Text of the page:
USEF membership is speaking up, and our sport’s national federation is opening a dialogue. Monday afternoon marked the organization’s second online roundtable discussion, held via zoom, with the theme “Competitions & Conversations: Opportunities at All Levels & Cost vs. Expectation.”
Change is a global theme at the moment, and if it’s needed on the world stage, certainly, there is change to be had within our sport. USEF President Tom O’Mara and CEO Bill Moroney hosted the webinar with the goal of, “[engaging] an active dialogue with our members to address and discuss topics related to calendar management and competition opportunities.”
There was a three-pronged approach to the webinar, with the main topics of 1) opportunities and new competition products 2) cost and 3) expectations and amenities addressed through member-submitted questions. USEF recently announced the members of its Competition Task Force, and a similar task force to address amateurism is on the way.
O’Mara and Maroney agreed, there’s a great need for more horse shows, and issues vary greatly by geographic location around the country. The pair discussed potentially expanding USEF’s Competition Lite program, which has acted as a bridge to carry events from one competition environment (unsanctioned) to the next in a variety of disciplines, including eventing and combined driving, among others. The Competition Lite program was started in 2017 and has resulted in 188 new competitions coming into the USEF environment.
The mileage rule is being explored, but Maroney reminded, organizers can host Level One and Level Two jumper competitions without needing to apply for mileage exemption. The pair agreed, these competitions could offer more (and more affordable) opportunities for riders at a variety of levels.
Addressing Rising Costs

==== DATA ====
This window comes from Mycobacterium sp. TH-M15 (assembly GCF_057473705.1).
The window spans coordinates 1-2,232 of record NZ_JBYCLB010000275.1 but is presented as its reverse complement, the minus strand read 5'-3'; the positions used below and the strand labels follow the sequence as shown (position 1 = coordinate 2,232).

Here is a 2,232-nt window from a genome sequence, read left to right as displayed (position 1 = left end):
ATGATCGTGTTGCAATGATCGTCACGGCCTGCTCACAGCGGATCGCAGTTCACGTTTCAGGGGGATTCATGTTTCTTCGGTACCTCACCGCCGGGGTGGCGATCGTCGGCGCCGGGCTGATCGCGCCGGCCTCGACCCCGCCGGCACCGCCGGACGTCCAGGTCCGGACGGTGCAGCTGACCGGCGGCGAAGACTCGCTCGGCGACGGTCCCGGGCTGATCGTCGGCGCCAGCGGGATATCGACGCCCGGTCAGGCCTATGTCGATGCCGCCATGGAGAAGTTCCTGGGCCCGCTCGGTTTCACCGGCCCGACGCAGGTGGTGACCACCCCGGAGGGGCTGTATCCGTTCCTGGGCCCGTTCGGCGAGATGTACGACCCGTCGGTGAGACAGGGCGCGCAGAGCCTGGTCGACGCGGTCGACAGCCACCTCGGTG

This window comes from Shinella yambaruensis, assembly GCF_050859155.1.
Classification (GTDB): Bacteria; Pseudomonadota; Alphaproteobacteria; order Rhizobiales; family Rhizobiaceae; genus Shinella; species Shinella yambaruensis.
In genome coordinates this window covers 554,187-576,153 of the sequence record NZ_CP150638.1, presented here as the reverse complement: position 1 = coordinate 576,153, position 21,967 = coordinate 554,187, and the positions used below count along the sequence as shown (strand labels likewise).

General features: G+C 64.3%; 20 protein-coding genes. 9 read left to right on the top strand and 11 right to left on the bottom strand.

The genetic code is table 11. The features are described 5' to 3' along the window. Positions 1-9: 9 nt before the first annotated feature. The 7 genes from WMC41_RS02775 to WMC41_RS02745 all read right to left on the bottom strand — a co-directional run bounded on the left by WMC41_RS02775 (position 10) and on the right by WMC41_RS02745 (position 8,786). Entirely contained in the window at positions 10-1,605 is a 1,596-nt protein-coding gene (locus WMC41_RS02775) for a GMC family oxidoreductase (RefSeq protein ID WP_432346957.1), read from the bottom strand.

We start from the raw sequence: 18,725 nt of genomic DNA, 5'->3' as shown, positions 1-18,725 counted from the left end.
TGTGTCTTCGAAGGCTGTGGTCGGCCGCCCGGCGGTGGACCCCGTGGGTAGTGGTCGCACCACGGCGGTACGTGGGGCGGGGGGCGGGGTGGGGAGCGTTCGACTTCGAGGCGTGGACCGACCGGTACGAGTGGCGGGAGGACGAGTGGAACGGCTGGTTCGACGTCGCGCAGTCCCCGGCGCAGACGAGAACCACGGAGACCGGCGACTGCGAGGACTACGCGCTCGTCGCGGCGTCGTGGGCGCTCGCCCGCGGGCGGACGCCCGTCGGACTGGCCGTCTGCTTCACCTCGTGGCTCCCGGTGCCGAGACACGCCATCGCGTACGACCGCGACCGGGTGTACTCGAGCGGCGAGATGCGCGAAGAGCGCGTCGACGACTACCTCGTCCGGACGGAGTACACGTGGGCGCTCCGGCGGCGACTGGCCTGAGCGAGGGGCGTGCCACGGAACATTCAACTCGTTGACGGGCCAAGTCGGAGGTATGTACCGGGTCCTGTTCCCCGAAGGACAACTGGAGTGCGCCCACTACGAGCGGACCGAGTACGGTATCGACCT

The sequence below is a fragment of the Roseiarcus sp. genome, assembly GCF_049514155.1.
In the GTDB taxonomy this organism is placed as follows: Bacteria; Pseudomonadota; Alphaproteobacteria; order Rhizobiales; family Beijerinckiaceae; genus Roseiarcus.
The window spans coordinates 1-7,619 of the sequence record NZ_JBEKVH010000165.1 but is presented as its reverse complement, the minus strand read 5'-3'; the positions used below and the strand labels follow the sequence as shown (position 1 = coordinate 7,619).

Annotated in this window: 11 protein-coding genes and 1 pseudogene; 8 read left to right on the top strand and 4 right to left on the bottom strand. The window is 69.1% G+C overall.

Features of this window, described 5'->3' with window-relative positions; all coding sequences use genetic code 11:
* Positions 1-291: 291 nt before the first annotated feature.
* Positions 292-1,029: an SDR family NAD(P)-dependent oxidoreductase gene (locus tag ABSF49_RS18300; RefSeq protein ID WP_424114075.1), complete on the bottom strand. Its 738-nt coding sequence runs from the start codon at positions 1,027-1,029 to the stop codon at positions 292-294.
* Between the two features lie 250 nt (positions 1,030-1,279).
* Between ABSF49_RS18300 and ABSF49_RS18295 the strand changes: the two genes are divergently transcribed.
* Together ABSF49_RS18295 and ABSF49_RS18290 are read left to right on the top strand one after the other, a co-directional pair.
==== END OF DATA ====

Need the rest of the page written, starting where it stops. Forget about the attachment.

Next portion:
USEF is exploring all that it takes to put on a horse show. The barriers that are in place to host a show can make it more expensive to put on, which then gets passed on to exhibitors. A question was submitted asking, “Are there steps being taken at USEF to make showing at recognized competitions more affordable?”
There is certainly thought being put into this. Currently, USEF doesn’t regulate horse show costs, and there are very few restrictions on fees. The difficulty in regulating this lies, in part, to the varying costs of goods and services (i.e. hay, shavings, and venue leasing fees) depending what part of the country you’re in.
USEF is exploring perhaps establishing tiered membership that would offer products at multiple levels, as well working with organizers to find partnerships that could help lower costs via group/bulk rates.
USEF also wants to increase the number of regional level competitions within the hunter-jumper discipline. If these kinds of competitions could have a “reduced or no mileage rule so they can happen closer to home, that could create tremendous cost savings for people,” Moroney said.
This issue is even more critical with the lasting impact of the COVID-19 pandemic, as many members can no longer travel to where they would like to show or to a venue that’s affordable for them. There is a greater need to increase options close to home.
USEF offered members on the call the opportunity to give feedback through a few short surveys. The polled answers showed the following:
*Entry fees are the most expensive cost for exhibitors at horse shows, according to participating members
*Participating members wanted to see more Competition Lite events
*Participating members are currently spending more than $1500 per week, per horse at horse shows
For those unable to participate in the call, members can engage the federation with input in the following ways:
More discussions will be had. USEF is listening, so now is the time to speak up and be heard.